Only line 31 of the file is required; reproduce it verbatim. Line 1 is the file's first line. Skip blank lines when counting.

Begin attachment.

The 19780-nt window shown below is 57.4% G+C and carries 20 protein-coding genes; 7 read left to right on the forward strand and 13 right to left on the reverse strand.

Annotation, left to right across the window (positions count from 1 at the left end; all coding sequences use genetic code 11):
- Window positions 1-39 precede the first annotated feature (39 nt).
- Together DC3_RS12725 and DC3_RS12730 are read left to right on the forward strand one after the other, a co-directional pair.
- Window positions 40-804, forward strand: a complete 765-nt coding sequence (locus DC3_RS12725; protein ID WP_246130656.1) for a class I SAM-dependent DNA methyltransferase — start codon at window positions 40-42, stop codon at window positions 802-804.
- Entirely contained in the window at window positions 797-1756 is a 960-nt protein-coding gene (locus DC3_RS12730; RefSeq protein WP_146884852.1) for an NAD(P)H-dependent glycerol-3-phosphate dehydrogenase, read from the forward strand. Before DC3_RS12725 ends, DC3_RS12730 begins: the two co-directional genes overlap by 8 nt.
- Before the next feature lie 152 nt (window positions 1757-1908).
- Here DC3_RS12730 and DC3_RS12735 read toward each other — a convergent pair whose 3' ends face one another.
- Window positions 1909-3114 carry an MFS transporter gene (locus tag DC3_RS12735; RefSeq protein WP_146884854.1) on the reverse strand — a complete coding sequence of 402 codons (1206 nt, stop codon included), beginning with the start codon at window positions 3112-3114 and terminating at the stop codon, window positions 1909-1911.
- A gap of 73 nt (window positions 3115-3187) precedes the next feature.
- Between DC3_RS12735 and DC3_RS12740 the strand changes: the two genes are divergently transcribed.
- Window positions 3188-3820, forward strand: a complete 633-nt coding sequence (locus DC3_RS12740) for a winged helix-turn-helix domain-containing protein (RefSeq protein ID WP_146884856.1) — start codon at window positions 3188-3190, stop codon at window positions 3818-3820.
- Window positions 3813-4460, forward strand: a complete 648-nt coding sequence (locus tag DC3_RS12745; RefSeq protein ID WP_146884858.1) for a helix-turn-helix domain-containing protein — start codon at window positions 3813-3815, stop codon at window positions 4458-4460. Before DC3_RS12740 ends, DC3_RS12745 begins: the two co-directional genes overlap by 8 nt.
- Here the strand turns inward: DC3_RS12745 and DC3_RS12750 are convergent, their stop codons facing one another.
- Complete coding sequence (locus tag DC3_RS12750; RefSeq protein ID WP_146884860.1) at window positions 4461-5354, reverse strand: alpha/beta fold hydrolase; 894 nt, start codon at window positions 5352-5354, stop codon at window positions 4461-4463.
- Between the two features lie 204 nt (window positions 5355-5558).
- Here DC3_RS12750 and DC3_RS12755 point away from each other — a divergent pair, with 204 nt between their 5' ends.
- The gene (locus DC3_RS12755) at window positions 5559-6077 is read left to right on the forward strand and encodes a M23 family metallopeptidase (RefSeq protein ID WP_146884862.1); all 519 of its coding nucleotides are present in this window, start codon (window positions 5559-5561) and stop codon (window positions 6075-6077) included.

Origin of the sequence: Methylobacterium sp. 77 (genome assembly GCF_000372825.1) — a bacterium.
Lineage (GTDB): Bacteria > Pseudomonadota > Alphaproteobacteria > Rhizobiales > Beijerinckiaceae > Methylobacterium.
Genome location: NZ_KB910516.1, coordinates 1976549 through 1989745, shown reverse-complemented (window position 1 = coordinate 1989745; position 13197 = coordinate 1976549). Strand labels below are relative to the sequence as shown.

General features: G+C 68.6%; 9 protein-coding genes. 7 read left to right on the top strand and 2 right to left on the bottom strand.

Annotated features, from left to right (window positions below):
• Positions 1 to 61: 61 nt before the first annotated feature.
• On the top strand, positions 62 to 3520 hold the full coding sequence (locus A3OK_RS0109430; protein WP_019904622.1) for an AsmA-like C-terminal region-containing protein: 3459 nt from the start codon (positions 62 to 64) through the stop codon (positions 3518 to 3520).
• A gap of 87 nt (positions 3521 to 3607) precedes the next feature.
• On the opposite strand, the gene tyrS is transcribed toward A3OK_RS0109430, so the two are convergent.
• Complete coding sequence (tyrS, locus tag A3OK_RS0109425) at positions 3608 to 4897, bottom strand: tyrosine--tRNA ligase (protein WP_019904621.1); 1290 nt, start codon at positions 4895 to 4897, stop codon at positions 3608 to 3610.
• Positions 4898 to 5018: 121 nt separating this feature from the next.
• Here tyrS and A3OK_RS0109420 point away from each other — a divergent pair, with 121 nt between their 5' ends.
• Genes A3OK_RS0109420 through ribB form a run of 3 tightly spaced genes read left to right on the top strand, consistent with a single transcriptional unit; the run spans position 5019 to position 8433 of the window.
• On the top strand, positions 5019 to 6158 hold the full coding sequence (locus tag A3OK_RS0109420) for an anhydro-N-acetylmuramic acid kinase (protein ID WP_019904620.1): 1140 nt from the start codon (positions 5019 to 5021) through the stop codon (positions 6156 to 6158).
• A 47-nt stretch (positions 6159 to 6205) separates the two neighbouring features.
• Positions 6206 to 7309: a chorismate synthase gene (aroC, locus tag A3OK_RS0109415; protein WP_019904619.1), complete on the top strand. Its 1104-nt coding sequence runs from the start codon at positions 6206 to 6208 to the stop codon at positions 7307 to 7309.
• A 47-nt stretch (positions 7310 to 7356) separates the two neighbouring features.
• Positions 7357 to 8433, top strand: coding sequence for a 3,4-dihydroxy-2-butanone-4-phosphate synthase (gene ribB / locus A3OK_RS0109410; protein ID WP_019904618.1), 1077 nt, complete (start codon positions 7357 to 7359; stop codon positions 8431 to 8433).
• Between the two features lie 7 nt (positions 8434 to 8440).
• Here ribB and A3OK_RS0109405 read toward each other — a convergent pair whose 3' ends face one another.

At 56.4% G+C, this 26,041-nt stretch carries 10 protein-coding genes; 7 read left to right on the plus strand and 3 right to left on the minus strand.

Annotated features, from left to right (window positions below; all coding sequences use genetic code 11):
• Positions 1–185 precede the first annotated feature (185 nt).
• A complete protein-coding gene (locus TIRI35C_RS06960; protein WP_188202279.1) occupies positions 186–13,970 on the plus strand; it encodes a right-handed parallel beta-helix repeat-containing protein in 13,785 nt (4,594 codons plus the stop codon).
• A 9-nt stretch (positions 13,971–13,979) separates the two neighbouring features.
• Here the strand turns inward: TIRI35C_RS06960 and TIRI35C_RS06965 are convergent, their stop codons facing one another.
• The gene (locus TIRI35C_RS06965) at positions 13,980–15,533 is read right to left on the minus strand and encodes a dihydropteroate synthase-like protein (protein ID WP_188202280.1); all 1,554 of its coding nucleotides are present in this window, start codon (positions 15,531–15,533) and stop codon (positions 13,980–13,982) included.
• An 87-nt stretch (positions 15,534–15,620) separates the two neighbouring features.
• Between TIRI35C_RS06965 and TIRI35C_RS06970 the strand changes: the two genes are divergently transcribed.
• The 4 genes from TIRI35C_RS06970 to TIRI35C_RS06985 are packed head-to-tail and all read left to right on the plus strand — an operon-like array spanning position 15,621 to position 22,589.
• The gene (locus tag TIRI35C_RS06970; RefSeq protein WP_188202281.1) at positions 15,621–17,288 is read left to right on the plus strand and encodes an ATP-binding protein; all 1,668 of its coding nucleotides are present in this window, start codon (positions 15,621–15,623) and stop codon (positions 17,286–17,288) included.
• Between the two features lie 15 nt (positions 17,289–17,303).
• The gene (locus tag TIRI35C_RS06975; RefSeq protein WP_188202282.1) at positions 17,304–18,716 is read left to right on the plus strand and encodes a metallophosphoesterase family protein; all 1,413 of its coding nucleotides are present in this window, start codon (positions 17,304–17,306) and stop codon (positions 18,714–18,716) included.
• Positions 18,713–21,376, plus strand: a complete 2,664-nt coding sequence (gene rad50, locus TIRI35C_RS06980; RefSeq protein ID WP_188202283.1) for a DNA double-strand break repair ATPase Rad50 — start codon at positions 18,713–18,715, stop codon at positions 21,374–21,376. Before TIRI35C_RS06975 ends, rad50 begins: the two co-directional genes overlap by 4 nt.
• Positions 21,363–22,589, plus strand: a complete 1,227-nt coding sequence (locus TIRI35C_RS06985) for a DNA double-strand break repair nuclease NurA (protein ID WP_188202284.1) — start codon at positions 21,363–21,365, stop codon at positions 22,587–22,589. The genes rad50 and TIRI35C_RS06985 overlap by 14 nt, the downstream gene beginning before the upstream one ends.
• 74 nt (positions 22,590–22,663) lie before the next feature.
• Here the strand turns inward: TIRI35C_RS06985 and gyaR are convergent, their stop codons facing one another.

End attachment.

• Genes A3OK_RS0109420 through ribB form a run of 3 tightly spaced genes read left to right on the top strand, consistent with a single transcriptional unit; the run spans position 5019 to position 8433 of the window.